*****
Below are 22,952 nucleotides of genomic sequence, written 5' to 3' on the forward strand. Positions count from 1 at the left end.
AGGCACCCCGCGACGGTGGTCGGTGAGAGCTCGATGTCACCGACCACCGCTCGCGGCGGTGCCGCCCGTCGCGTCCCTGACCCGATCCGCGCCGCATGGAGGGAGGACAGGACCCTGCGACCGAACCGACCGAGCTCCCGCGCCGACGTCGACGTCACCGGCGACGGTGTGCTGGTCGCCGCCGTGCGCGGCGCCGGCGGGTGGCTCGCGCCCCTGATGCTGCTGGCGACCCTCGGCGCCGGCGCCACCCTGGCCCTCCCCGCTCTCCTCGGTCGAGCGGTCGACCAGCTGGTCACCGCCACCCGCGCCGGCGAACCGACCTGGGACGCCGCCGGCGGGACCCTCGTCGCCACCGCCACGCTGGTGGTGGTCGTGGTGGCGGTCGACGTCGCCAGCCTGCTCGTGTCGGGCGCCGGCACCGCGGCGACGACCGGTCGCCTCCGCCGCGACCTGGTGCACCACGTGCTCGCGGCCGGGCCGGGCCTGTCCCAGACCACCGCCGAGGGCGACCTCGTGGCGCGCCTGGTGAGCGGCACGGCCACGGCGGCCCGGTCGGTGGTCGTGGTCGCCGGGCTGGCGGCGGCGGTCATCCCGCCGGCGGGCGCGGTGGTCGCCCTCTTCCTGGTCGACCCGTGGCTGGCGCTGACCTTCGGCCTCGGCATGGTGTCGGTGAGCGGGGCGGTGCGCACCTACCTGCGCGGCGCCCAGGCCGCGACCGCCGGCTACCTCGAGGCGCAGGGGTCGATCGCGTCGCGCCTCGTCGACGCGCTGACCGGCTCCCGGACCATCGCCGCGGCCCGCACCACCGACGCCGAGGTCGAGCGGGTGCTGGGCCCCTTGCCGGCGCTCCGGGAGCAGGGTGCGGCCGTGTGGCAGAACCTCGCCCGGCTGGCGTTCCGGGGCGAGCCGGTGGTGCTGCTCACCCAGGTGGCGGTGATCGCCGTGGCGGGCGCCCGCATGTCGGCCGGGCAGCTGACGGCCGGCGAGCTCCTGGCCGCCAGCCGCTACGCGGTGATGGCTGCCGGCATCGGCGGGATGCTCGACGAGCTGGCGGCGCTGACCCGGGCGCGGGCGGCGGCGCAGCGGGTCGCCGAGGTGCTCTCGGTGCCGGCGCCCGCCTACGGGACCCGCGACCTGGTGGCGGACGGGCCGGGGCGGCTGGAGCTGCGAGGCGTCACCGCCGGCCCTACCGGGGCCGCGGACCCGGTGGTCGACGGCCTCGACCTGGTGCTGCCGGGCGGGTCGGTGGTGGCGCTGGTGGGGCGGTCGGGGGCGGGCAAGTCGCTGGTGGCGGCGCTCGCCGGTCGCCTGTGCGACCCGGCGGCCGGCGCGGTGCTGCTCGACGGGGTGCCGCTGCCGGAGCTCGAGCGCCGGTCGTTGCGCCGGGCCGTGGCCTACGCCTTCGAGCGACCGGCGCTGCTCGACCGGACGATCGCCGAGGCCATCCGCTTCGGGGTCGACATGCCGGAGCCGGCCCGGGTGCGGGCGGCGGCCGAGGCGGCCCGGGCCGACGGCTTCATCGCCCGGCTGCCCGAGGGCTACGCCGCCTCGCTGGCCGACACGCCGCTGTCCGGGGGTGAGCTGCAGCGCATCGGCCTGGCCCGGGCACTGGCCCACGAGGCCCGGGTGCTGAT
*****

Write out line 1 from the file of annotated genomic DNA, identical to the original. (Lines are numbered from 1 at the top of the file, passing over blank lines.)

Below are 22,952 nucleotides of genomic sequence, written 5' to 3' on the forward strand. Positions count from 1 at the left end.